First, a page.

For many of us, the situation in Sudan feels hopeless. In Sudan’s western region of Darfur, a genocide has continued for eight years, claiming the lives of more than 450,000 people and displacing millions of others. Meanwhile, decades of civil war between the North and South had finally ended in 2005, only to suffer repeated flare-ups like the latest clashes in Abyei, which threaten this fragile peace.
So many people have died already in this conflict that sometimes it is hard not to feel like our efforts to pursue peace are futile. Lately, when I receive e-mails urging me to take action about Sudan, I often give in to my feelings of hopelessness and do nothing at all.
This feeling of paralysis, of being overwhelmed by the hugeness of a problem to the point of inability to act, may have been the experience of the spies sent out by Moses in Parshat Shlach. Venturing into the ‘Land of Milk and Honey,’ they thought it would be easy to move in and settle, but instead, they confronted “a land that consumes its inhabitants,” where they were so overwhelmed by the challenges that they advocated giving up. Their fear was contagious, and the whole Israelite nation took up their defeatist posture, saying, “Let us appoint a leader and return to Egypt!”
There were, however, two among the spies who refused to give in to this destructive fear: Caleb and Joshua. In the face of the cries of their ten compatriots convincing the people that entering the land would lead to the loss of their wives and children, these two stood up and took a minority position. “Alo na’aleh,” they said; “We can surely go up and take possession of it, for we can indeed overcome it.”
The text isn’t clear what led Joshua and Caleb to be so optimistic (one midrash suggests that while in the land of Israel Caleb visited the graves of his forefathers—perhaps gaining strength from a family history of overcoming opposition). But whatever the reason, their confidence that the Children of Israel could overcome this latest adversity in their path should be instructive to contemporary advocates for Darfur.
Like us, they did not succeed at first. Caleb and Joshua’s advocacy failed to convince the people that the other spies were wrong, and the mass panic that resulted led to a sentence of 40 years of wandering in the desert. But they never lost sight of their belief that entering the land was possible, and because of this perseverance, their vision did become reality in the end.
As the conflict in Darfur enters its ninth year, we must learn from their example, and resist the urge to wallow in despair in the face of an obstacle so huge. We must remember that standing up for what you believe, even if the project seems daunting, can lead to change, even if not immediately.
Thankfully, there are plenty of Calebs and Joshuas in the world today. Even though potentially paralyzing news in Sudan continues, they are able to see the potential for change in a land that others dismiss for ‘consuming its inhabitants.’ Many of the recent victories in the region, like the 2005 peace agreement between the North and South and the generally peaceful referendum on southern independence in January, were the results of minority voices of optimism triumphing over a dominant wind of despair. The ongoing challenges—like the recent flare ups of violence in Abyei—must not prevent us from maintaining this optimism. Now more than ever, Sudan needs advocates who are willing to shout out, “Alo na’aleh—we can do it!” against the voices of naysayers who fail to act because they think the situation is hopeless.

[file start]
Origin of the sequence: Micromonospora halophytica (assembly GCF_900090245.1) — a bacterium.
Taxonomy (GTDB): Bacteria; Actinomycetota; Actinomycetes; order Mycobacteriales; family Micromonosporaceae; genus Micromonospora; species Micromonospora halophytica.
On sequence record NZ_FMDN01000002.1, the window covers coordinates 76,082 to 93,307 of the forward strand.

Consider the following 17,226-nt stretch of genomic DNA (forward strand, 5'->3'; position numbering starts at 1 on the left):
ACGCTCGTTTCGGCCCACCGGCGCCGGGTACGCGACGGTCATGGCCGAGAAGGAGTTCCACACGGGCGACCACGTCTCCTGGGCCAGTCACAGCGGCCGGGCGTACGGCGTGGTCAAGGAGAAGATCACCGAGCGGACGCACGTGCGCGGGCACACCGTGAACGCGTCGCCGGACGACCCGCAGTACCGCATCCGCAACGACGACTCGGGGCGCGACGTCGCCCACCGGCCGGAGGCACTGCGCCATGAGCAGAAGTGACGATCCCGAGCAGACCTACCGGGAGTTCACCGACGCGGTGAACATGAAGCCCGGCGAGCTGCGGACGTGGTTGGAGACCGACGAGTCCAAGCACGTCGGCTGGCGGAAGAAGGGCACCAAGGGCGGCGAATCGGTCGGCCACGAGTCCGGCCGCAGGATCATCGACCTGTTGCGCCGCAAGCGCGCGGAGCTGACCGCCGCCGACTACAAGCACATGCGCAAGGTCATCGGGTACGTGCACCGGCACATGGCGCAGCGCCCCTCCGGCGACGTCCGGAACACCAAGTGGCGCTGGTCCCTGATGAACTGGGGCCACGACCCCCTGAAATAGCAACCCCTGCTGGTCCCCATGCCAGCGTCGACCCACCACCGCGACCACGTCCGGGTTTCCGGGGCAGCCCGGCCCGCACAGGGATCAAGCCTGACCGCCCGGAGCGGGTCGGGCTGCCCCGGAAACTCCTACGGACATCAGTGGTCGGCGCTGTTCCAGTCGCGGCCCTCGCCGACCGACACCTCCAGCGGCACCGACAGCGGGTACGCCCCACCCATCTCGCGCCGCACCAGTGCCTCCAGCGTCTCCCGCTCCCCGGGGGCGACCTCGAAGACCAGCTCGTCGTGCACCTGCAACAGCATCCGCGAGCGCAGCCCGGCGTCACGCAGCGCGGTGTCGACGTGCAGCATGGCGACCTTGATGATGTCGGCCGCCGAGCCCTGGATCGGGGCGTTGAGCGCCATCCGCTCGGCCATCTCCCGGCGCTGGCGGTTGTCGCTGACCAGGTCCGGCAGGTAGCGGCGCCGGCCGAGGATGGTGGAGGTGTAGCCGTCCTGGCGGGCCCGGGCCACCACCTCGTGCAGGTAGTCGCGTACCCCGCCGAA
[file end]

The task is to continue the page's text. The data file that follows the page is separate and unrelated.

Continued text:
We, too, can join this call. We can ask our leaders to take action by sending letters and signing petitions. We can financially support organizations working to end the conflict or supporting those suffering as a result. And we can examine our personal investments to make sure our money is not going to companies funding warfare or countries involved in genocide. AJWS and other advocacy groups are currently calling for the United States to immediately “suspend progress toward normalization of relations with Sudan,” and to adopt a strong, consequence-based policy towards the Sudanese government. If enough voices echo this call, it may convince the agitators of violence to finally put down their weapons in favor of peace.
The situation in Sudan is not hopeless if we refuse to heed the voices—from others and in ourselves—that want to convince us that it is so. Let us have the strength to stand up to those who would go back to Egypt and say, “Peace is possible—we can do it!”
Shira Fischer is an MD/PhD candidate in epidemiology at the University of Massachusetts and holds a BA in biochemistry from Harvard College. She is an alumna of the Dorot Fellowship, through which she spent a year post-college studying Talmud and working at the Academy for Hebrew Language in Jerusalem. She subsequently worked on health policy in Washington, D.C., and served on the Massachusetts Medical Society’s Committee for Public Health. Shira enjoys teaching Jewish studies and reading Torah for several local communities in Brookline, Massachusetts. Shira can be reached at firstname.lastname@example.org.
View the annotated Dvar Tzedek here.